The Role of Global-Level Advocacy in Addressing HIV among Key Populations
New report details recent global advocacy strategies and outcomes achieved to enhance health and human rights for key populations
A new report released by the five global advocacy partners within the Bridging the Gaps programme examines the role of global-level advocacy in addressing HIV among key populations, including people living with HIV (PLHIV), people who inject drugs, sex workers, and lesbian, gay, bisexual, and transgender (LGBT) people. Entitled “Global Action with Local Impact: Why Advocacy Matters,” the report details strategies used and outcomes achieved by five constituency-led global network organizations focused on key populations, providing numerous case study examples illustrating the concrete impact of advocacy at the global level.
The report focuses on global-level work conducted as part of the Bridging the Gaps program, an international multi-agency effort devoted to achieving universal access to HIV services and ensuring full human rights for key populations. Supported by the Netherlands Ministry of Foreign Affairs, the program is a collaboration between five Dutch-based organizations, five global key population networks, and 80 grassroots organizations across 16 countries.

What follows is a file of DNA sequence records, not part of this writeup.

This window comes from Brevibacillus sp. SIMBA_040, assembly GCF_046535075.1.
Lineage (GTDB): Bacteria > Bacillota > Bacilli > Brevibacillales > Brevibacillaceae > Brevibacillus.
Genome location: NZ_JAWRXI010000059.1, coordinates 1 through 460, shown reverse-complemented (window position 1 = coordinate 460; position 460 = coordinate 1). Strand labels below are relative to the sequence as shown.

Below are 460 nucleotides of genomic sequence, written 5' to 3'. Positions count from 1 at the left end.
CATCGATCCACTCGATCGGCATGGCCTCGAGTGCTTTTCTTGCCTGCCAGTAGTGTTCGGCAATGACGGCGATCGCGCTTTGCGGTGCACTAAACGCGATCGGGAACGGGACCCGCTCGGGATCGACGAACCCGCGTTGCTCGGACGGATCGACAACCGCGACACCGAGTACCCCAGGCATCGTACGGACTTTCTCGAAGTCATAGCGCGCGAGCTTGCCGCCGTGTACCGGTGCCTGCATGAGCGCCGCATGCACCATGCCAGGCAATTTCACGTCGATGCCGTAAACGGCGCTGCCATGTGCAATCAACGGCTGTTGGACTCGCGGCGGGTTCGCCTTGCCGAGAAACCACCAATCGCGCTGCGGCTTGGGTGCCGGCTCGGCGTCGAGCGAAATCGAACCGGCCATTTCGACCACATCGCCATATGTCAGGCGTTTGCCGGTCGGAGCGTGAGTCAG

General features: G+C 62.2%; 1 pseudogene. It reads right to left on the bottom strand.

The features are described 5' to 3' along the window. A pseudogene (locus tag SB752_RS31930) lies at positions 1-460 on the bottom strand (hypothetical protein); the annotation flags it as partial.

Communities are central to an effective HIV response among key populations
“Communities are central to an effective HIV response among key populations,” said Dr. George Ayala, Executive Director of the Global Forum on MSM & HIV (MSMGF), one of the five global key population networks partnered with Bridging the Gaps. “Key populations are socially marginalized and too often subject to abuse and incarceration, blocking access to vital health services. Grassroots organizations play a critical role in addressing the social and structural factors responsible for disease inequity. They often provide the highest quality services to the local community, and they are best positioned to push for more effective government action to address HIV. Global-level advocacy is essential to ensure that local communities of key populations are sustainably-funded, technically prepared, and politically supported to maximize their impact.”
The report includes principles of practice for global advocacy and a detailed theory of change depicting causal chains that lead to improvements in health and human rights for key populations. Numerous examples of global advocacy are included with a focus on concrete results of global advocacy initiatives. All work featured in the report was conducted by Bridging the Gaps global partners: the Global Network of People Living with HIV (GNP+), the International Network of People Who Use Drugs (INPUD), the Global Network of Sex Work Projects (NSWP), the MSMGF, and the International Treatment Preparedness Coalition (ITPC).
The report can be found online here: http://bit.ly/1GqshF9.